Different Places of Birth Do Not Necessarily Mean Different Person

Any record can be wrong.  A person can provide different places of birth from one record to another. And…we sometimes can’t even be certain who provided the information about that person. Different informants can be the reason information conflicts.

Don’t immediately conclude that you’ve got “two different people” just because census records provide different places of birth. Look at the other information the record provides about that person–the age, the residence, occupation, other family members, etc.

It’s about the whole person and all the information–not just one record or one fact.

But don’t make inconsistent information “fit” just because it “fits” your theory or extends your tree further back. Analyze it, understand it, and make certain your conclusions and inferences are logical.




3 thoughts on “Different Places of Birth Do Not Necessarily Mean Different Person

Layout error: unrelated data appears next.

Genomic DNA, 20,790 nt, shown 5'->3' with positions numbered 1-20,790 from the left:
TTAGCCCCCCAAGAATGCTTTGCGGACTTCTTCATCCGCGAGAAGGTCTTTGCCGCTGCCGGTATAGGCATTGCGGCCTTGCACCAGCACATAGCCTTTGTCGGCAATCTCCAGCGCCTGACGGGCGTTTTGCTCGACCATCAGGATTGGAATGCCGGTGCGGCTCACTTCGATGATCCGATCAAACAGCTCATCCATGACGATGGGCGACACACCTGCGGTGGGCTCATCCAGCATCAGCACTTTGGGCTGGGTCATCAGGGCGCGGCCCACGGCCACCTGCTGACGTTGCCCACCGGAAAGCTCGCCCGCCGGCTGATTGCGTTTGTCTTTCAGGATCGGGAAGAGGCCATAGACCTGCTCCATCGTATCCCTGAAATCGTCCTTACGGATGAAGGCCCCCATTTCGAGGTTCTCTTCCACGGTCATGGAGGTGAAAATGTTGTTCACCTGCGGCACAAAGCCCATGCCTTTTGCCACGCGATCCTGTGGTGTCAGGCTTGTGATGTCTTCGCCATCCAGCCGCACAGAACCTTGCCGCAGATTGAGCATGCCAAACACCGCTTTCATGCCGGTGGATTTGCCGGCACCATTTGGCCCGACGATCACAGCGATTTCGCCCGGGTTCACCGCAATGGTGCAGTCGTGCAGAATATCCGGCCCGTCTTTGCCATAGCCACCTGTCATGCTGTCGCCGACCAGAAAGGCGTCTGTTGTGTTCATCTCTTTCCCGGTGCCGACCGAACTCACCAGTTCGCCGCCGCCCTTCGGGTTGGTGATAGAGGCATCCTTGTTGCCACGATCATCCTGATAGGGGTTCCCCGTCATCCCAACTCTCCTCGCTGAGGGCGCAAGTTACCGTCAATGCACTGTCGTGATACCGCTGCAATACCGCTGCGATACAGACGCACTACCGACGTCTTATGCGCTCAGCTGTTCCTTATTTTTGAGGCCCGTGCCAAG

1. Jan

    And the same for places of death. I have several relatives who lived (and some still live) in a small town, and when they go to a nursing home or to the hospital, where they ultimately die, they have to go to the next town over, which was in another county. So they died in a county where they never lived. Research in the county of the place of death won’t turn up any additional records for that person, but there is a gold mine one county over.
    I’ve started making note of the place of death, place of burial, and the place they lived at the time they died. Could be the same person in three different counties.

  2. Jen

    When I was a child my mom told me I was born in Houston, TX. Probably because it was the largest city in that area so I would recognize it. Later she told me Galveston. Actually, i was born on Ellington AFB near League City, TX. At any given time through the years I may have self-reported any one of those locations.


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